Not so. Millennials are clearly delaying marriage, children and household formation later than previous generations did. But, here’s the thing: Eventually they are getting married, starting families, buying cars and migrating to the suburbs. This trend would normally be adverse news for the multi-family housing sector, but there’s another powerful trend taking place–aging Boomers are doing the reverse. Boomers are downsizing, which means they are selling their suburban homes and moving into multifamily units in urban areas. I suspect this trend to continue for the foreseeable future.

As Bendix Anderson recently explained in National Real Estate Investor (NREI), The Apartment Sector Boom (Is) Set to Continue in 2018. Anderson’s report said the new tax law changes will create an increase in overall renters as the tax benefits of home ownership have been reduced for the time being. The NREI report also said that Developers will continue to focus on the primary markets, as well as on gentrifying surrounding areas and on building luxury apartments. According to the report, these developments charge rents at the top of their respective markets and face significant competition from other luxury apartment offerings. The report also said it will be increasingly difficult for those properties to raise rents.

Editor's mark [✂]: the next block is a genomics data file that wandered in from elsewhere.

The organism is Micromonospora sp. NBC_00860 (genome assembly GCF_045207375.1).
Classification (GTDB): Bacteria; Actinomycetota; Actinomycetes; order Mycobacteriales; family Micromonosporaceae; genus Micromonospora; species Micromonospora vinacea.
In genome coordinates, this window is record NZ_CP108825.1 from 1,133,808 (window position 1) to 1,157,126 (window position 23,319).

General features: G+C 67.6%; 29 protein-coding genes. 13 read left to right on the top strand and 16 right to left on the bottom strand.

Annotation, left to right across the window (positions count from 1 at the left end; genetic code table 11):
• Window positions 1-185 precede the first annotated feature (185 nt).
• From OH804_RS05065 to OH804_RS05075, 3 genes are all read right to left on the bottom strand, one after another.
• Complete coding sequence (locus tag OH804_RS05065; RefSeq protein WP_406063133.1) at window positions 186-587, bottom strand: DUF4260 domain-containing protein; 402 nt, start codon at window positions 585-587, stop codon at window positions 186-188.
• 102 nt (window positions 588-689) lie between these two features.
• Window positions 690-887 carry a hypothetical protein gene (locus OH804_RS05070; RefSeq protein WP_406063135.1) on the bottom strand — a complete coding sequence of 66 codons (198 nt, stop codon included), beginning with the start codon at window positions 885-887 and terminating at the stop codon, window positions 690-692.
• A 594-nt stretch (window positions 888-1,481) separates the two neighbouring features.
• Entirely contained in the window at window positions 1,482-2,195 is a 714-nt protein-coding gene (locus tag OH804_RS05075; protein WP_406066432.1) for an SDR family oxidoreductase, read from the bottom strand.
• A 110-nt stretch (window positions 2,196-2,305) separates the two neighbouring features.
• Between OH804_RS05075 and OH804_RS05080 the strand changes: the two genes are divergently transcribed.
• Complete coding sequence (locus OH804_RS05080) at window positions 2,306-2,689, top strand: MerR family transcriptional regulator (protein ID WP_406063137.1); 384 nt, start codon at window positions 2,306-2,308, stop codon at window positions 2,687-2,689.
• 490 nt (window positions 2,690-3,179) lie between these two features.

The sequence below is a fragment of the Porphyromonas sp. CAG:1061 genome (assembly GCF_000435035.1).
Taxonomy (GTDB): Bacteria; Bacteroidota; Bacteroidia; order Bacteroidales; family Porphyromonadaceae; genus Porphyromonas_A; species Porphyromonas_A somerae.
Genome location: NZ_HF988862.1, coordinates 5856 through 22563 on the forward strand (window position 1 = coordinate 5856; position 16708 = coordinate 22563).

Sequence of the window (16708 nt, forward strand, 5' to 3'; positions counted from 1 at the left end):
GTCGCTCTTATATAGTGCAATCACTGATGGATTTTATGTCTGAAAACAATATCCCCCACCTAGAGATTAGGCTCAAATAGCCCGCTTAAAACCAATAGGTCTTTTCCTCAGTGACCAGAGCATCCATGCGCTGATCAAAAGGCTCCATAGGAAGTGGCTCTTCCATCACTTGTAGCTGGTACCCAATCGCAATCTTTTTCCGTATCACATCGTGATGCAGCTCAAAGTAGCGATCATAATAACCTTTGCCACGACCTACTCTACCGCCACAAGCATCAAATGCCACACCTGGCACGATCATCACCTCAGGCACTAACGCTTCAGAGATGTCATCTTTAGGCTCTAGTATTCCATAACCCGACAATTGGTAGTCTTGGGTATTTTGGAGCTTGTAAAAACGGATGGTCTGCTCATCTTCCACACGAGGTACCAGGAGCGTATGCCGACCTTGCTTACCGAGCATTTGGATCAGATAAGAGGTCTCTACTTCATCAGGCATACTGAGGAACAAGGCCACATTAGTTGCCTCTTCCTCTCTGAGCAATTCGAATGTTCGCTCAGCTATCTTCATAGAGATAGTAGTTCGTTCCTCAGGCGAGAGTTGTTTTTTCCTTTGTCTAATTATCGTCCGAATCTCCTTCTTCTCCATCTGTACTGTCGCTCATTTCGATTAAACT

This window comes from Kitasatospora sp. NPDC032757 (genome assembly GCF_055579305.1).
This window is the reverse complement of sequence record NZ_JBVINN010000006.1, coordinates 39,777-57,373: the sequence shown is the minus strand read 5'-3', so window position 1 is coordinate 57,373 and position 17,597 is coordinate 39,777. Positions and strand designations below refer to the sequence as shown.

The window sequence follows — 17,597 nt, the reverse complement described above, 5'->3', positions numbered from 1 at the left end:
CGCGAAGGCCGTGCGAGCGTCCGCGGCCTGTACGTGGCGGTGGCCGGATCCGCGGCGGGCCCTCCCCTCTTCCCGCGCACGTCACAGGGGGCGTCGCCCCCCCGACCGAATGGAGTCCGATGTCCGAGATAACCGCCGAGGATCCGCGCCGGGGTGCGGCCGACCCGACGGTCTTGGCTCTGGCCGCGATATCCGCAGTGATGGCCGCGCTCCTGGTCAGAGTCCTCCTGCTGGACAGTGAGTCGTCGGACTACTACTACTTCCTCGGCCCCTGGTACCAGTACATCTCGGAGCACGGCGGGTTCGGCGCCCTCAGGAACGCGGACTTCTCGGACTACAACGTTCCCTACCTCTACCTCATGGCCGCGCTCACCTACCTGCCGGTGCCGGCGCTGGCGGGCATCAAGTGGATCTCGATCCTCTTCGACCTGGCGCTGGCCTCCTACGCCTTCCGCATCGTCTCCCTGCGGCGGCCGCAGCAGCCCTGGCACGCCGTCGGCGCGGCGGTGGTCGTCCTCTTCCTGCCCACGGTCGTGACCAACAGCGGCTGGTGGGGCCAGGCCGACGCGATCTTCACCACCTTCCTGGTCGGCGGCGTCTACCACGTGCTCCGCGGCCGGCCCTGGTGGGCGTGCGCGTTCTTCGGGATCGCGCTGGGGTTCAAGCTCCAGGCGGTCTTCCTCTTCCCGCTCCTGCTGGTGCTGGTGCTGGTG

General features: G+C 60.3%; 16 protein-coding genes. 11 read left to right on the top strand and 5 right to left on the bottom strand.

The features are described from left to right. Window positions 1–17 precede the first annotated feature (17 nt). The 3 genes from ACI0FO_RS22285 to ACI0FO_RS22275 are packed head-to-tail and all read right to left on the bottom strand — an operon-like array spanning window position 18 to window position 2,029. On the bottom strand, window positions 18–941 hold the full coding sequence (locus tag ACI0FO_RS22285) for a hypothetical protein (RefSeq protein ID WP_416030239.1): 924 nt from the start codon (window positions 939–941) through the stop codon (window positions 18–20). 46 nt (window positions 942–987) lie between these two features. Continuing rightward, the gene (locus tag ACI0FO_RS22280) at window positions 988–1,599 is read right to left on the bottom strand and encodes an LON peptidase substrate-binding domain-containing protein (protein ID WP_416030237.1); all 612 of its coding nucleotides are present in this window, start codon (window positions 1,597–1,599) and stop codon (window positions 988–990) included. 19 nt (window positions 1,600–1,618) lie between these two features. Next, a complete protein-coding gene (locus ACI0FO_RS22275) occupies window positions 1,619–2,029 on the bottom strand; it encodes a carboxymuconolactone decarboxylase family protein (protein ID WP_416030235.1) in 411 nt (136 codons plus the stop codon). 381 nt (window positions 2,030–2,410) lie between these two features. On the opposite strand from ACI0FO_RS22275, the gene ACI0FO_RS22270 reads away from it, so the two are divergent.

At Fortis, we tend to agree with Anderson’s assertion that the strongest returns can be achieved in the secondary markets—markets that are located close enough to primary markets so they can “siphon off” prospective tenants who’ve been priced out of primary markets and where competition among buyers is reduced.

Conclusion

Real estate has, and always will be, an important component for a well-balanced long term portfolio. If you or someone close to you is concerned about your lack of diversification or wealth building strategies, please don’t hesitate to contact us.

Randy Hubschmidt
Managing Partner, Fortis Wealth